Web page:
We invite you to dig deeper into the history of the organized blind movement from 1749 through the present day by reviewing the following timeline. It includes the founding of the National Federation of the Blind in 1940 in addition to other historical milestones that continue to shape and influence our work.
Denis Diderot publishes “A Letter on the Blind, for the Benefit of Those Who See,” demonstrating that blind people were capable of living productive and satisfying lives.
Valentin Haüy opens the National Institute for Blind Youth in Paris.
Louis Braille, a pupil at the National Institute in Paris, completes his work on the tactile writing code that is named in his honor.
Schools for the blind open in Boston, New York, and Philadelphia.
The American Association of Instructors of the Blind (AAIB) is founded, comprised mostly of administrators at schools for the blind.
Alumni from several schools for the blind join forces and found the American Blind People’s Higher Education and General Improvement Association.
With the efforts of Dr. Newel Perry, the New York legislature passes a bill to fund readers for blind college students.
After fruitless years of searching for work as a professor of mathematics, Dr. Newel Perry accepts a position at the California School for the Deaf and Blind in Berkeley.
President Woodrow Wilson signs the Smith-Fess Act, creating rehabilitation services for civilians with disabilities.
A Braille magazine called All Story is founded, offering fiction and news items for blind readers.
Dr. Newel Perry and Dr. Jacobus tenBroek found the California Council for the Blind, an organization that enabled blind people to bring their concerns to the state legislature.
The federal Social Security Act is passed, containing a provision that funds state grants to aid the blind.
Congress passes the Randolph-Sheppard Act, granting blind people the exclusive privilege of operating vending stands on federal property.
Delegates from seven states gather in Wilkes-Barre, Pennsylvania, to found a national organization of blind people, the National Federation of the Blind. Dr. Jacobus tenBroek becomes its first President.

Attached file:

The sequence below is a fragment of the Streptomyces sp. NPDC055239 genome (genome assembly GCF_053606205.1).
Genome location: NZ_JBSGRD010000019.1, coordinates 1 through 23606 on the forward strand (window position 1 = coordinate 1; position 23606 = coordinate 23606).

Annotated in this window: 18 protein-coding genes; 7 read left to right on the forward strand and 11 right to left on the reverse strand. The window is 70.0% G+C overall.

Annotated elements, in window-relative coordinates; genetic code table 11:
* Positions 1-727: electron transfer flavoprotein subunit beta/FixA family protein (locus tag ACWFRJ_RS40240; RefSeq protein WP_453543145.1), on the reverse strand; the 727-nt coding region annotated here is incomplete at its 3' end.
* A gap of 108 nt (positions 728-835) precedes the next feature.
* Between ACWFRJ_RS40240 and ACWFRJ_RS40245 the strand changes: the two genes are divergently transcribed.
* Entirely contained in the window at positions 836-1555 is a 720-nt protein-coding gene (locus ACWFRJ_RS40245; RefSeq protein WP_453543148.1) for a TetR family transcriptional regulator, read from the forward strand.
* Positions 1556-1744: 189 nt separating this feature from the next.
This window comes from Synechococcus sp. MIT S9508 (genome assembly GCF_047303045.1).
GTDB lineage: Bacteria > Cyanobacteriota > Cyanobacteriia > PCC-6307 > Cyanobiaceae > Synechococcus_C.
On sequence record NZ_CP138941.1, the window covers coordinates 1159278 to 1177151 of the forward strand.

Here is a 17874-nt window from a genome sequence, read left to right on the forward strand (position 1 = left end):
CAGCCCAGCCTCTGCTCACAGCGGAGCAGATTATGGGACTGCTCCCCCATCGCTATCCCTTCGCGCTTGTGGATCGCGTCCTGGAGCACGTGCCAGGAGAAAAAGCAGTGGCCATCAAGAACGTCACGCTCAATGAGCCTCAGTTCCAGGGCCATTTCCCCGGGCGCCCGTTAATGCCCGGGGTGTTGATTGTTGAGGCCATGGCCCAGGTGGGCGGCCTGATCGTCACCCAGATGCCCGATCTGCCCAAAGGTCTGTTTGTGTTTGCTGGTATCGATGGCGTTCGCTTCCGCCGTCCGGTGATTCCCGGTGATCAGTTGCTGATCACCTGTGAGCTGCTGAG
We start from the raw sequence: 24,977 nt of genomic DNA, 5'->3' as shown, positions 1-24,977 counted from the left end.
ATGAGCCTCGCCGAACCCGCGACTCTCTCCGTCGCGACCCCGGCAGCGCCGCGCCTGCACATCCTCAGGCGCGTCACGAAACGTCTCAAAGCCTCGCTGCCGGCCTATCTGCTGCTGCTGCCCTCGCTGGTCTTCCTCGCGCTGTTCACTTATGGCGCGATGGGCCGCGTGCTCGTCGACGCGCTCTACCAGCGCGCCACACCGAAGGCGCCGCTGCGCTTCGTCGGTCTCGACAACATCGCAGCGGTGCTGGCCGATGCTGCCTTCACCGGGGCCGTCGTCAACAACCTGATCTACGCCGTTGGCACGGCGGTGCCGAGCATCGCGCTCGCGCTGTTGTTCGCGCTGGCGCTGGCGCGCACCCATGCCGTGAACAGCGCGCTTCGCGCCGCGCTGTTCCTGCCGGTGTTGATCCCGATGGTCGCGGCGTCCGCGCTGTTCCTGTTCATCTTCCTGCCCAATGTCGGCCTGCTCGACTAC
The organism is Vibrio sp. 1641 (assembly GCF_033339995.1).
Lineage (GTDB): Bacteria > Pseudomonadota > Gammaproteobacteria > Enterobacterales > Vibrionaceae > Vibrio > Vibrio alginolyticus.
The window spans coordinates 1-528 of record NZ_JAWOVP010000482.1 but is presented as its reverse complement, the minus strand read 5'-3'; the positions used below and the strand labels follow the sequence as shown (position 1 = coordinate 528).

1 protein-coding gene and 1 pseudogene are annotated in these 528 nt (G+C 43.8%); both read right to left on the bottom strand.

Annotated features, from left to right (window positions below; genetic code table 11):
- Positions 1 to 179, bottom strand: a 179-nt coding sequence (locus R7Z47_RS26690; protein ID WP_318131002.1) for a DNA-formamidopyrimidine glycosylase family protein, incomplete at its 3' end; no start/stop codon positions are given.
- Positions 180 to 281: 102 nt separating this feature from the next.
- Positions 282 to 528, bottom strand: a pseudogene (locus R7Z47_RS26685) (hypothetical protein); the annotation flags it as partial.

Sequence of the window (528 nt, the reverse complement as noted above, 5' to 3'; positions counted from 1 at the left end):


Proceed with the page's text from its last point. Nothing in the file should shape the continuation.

Dr. Jacobus tenBroek takes a position in the speech department at the University of California, Berkeley.
Blindness agencies from around the world form the World Council for the Welfare of the Blind (WCWB).
All Story changes its name to Braille Monitor and becomes a publication that focuses on legislation and other issues affecting the blind community. Representative Walter S. Baring and Senator John F. Kennedy introduce the Right to Organize bills into Congress to ensure that blind people have the right to speak for themselves through their own organizations.
Dr. Kenneth Jernigan is hired to direct the Iowa Commission for the Blind. He builds the most innovative program for blind rehabilitation in the country.
The Federation formalizes a series of governing principles that had been implicit since the beginning. Several states choose to suspend their affiliation.
Due to factional strife within the Federation, Dr. Jacobus tenBroek resigns as President. John Taylor assumes the Presidency.
John Taylor resigns, and Perry Sundquist assumes the Presidency to complete his term. Russell Kletzing is elected President at the 1962 convention.
The International Federation of the Blind (IFB) is founded, and Dr. Jacobus tenBroek becomes its first President.
The Federation celebrates its twenty-fifth anniversary. More than one hundred members of the United States Congress attend the convention banquet in Washington, DC. The first National Federation of the Blind scholarships are awarded.